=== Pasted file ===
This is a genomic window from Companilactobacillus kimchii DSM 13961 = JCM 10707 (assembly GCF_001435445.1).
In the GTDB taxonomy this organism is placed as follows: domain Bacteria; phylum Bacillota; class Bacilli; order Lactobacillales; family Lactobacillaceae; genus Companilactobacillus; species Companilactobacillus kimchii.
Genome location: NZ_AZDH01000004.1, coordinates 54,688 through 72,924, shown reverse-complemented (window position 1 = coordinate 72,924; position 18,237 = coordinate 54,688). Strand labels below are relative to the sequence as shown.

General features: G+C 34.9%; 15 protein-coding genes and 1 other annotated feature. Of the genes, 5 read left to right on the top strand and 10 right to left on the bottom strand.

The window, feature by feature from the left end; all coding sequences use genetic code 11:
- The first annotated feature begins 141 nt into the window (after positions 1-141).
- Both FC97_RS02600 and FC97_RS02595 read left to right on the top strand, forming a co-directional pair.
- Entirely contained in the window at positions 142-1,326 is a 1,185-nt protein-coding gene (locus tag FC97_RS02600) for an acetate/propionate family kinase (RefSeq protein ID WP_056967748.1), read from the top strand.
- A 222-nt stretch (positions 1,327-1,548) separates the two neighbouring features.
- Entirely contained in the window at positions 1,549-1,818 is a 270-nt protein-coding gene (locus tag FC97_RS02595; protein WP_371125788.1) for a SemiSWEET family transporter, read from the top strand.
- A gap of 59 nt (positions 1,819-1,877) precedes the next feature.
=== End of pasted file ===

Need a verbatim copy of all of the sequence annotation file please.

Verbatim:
This is a genomic window from Companilactobacillus kimchii DSM 13961 = JCM 10707 (assembly GCF_001435445.1).
In the GTDB taxonomy this organism is placed as follows: domain Bacteria; phylum Bacillota; class Bacilli; order Lactobacillales; family Lactobacillaceae; genus Companilactobacillus; species Companilactobacillus kimchii.
Genome location: NZ_AZDH01000004.1, coordinates 54,688 through 72,924, shown reverse-complemented (window position 1 = coordinate 72,924; position 18,237 = coordinate 54,688). Strand labels below are relative to the sequence as shown.

General features: G+C 34.9%; 15 protein-coding genes and 1 other annotated feature. Of the genes, 5 read left to right on the top strand and 10 right to left on the bottom strand.

The window, feature by feature from the left end; all coding sequences use genetic code 11:
- The first annotated feature begins 141 nt into the window (after positions 1-141).
- Both FC97_RS02600 and FC97_RS02595 read left to right on the top strand, forming a co-directional pair.
- Entirely contained in the window at positions 142-1,326 is a 1,185-nt protein-coding gene (locus tag FC97_RS02600) for an acetate/propionate family kinase (RefSeq protein ID WP_056967748.1), read from the top strand.
- A 222-nt stretch (positions 1,327-1,548) separates the two neighbouring features.
- Entirely contained in the window at positions 1,549-1,818 is a 270-nt protein-coding gene (locus tag FC97_RS02595; protein WP_371125788.1) for a SemiSWEET family transporter, read from the top strand.
- A gap of 59 nt (positions 1,819-1,877) precedes the next feature.